How do you decide to select an artist or a track for your label? Do you test tracks out in the club before you know they will fit on Ultramajic?
Yes, but after DJing for so long when you hear a track you generally know if it will work or not. I don't rely on anything unsure, if it's not amazing then we don't really feel any need to put effort into it. The whole vibe of the label is to manifest things that are amazing. This is why the label has been successful because we are all passionate about it, we love the music and we love the art. When Pilar Zeta and I design the covers, we have a checklist that's sort of a joke but turned out to be a true asset. It's, "FUN, MYSTIC, MAGICK, FASHION." First off, everything has to be fun, that's number one. Then we like to create some tension and mystery with adding in mystic philosophy. This creates a need to know more and a desire to live inside the art. Magick is the marriage of fun and mystic. Fashion is normally something that is culturally relevant today, this normally has materialized as some type of pattern or texture we've made.
You're going to be at Output in Brooklyn on September 18th. Have you played there before and do you have anything in particular you like about New York's scene?
Yes, many times. I love Output. I've only been once when I wasn't playing and actually I had a lot of fun and it relit my fire about techno in the US. I think it's incredibly important that America is discovering the vibe about real dance parties. There was a time in America, despite the rave scene, that when a DJ played everyone stood around not really sure what to do. This is because they either didn't understand the music or were insecure in dancing. I see Boiler Room as very influential to this culture, because now we don't have blind eyes to what the rest of the world is doing at a dance party. It's a very deep subject for me because I have some beliefs about dancing and how it relates to indigenous cultures. DJs sort of play the role of shaman these days and although it's still different, we are starting to rediscover why dancing is important, what it does to the body and mind and why exactly these indigenous people were so into it.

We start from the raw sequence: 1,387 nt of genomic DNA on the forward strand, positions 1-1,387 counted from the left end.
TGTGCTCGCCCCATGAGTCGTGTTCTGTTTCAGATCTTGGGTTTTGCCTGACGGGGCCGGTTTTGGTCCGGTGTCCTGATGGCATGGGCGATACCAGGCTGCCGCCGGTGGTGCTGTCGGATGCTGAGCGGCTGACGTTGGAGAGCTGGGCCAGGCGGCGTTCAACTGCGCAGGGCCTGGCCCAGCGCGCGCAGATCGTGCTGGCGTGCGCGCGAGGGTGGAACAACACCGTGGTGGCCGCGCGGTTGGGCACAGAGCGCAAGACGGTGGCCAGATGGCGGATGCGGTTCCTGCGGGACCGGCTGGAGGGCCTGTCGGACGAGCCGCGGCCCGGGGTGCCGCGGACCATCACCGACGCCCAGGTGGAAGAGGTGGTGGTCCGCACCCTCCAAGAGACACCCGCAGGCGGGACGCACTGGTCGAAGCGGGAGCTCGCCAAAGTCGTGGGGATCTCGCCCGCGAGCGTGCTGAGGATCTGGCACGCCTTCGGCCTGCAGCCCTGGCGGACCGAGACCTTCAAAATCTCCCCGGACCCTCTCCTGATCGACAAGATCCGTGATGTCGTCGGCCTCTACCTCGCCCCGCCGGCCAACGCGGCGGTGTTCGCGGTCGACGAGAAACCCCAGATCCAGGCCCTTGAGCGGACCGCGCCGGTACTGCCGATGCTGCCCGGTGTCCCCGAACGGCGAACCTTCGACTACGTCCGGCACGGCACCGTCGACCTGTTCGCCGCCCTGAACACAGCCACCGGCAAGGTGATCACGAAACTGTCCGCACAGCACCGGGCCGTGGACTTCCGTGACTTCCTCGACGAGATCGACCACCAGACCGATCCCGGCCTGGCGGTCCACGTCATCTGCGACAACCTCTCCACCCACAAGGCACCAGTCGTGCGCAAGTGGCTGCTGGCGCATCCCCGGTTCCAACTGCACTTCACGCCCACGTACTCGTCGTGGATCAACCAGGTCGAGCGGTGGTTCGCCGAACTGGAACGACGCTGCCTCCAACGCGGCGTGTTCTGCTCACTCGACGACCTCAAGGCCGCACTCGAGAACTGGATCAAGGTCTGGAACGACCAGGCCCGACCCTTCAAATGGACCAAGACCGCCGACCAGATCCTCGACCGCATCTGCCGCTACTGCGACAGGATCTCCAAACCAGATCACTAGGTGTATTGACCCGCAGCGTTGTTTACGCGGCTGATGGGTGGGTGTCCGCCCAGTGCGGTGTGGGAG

Some of your early musical experiences in Detroit were in Baptist churches, but in contrast, some were in strip clubs and raves. How did this diverse range of musical settings have an effect on you?
I was only in the church to learn music. As far as the strip clubs and raves, I was only there for the music too. Sure, I had fun, but there was a goal in mind. I think strip clubs are fucking gross, but most churches aren't that much better… raves are pretty rank too, but we weren't there to be clean right?
More from Ultramajic:
Jimmy Edgar, the Cornerstone of New School Detroit Techno
Spatial's 'Circlon' EP Is the Most Beautiful Ultramajic Record We've Ever Heard
Chambray's Ultramajic Mix is 62 Minutes of Techno Wonkiness